Eric Haas:   ""The Triumphs of Orianna"  (Intermediate)  Madrigals from Thomas Morley's 1601 anthology honoring Elizabeth I (25 madgrigals by 23 composers, each concluding with the lines, "Thus sang the nymphs and shepherds of Diana, 'Long live fair Oriana!'" (Oriana was an epithet for England's 'Virgin Queen'). Selections will probably include Thomas Morley's 'Hard by a crystal fountain', Michael East's 'Hence stars, too dim of light' and John Wilbye's amazing 'As Vesta was descending Latmos hill'.
Dale Taylor:"Old Spain in a New World."  The musical scene in Spain's New World empire was incredibly rich, bringing the finest in European music of the day to the Americas. Shawm bands played in Santa Fe. The New World's first operas were written in Peru and Mexico. Jannequin and Ureede were performed in missions and cathedrals. And native composers wrote new music which has survived. This class will survey some of the literature, taking the time to work up a few details as we go. Intermediate. Not all music will have parts for soprano, altos may have to read up, and basses are needed.
Lisette Kielson: Molto Espressivo! (Techniques for Expressive Playing) - (lower intermediate)  What makes for a musical performance? For expressive playing? In this technique-based class, we will play beautiful music, beautifully. We will address tone, articulation, musical weight and phrasing, imitation, and, yes, maybe even a little vibrato. Class repertoire will include slower tempo-ed ensemble music of the baroque masters. For lower intermediate recorder players.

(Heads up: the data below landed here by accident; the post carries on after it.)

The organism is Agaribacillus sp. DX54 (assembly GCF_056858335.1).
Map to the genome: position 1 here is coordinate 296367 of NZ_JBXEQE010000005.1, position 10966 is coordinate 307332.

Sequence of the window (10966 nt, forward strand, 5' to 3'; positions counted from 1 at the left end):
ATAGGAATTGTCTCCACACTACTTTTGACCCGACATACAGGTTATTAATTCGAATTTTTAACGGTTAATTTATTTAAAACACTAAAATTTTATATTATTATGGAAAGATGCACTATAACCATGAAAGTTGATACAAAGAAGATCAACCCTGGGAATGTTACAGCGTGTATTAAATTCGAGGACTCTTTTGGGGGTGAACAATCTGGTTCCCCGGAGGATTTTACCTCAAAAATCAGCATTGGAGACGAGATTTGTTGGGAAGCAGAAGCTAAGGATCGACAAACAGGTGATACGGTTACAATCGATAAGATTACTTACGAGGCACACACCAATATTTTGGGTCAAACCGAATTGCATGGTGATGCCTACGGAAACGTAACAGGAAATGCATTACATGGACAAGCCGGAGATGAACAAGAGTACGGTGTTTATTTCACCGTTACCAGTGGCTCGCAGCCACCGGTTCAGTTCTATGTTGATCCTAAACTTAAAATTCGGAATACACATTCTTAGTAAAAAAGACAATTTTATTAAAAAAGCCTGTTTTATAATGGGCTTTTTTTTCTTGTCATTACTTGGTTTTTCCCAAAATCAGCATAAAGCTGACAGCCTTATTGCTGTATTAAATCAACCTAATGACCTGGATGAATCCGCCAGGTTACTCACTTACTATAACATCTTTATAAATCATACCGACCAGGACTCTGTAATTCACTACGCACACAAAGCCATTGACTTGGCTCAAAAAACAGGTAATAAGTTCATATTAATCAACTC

Laura Kuhlman: "European Tour of Folk Songs"  (Lower Intermediate)  Follow the "Yellow Brick Road" as we weave our way through Ireland, England, France, Germany, Italy and even Russia, playing popular folk tunes from each cultural center. Accessible and entertaining duos, trios and quartets for the budding recorder player ready to make music in a comfortable consort setting.
Mona Mann:  "Advanced Beginners" Do you need help 'feeling' simple and compound meter? Would you like reinforcement on rhythms, and how to practice effectively? Would you like time to work with F fingerings as well as C fingerings? We will work through small ensemble pieces while helping you feel more secure as you progress on recorder.
Gayle Neuman:    "Renaissance Dances for Soft Reeds by the Hessen Brothers"  (Intermediate)  For the softer double reed instruments including krummhorns, cornamusen, douçaines, dulcians, sordunes, racketts, as well as recorders.  Since Arbeau called dancing "both a pleasant and profitable art which confers and preserves health," we will take his advice and explore the dance settings of Paul and Bartholomäus Hessen whose huge published collection of 1555 included over 500 dances.  We will discuss proper tempos and interpretation, and contrast their arrangements with those of other composers of the period.  We will also discuss reed and instrument maintenance.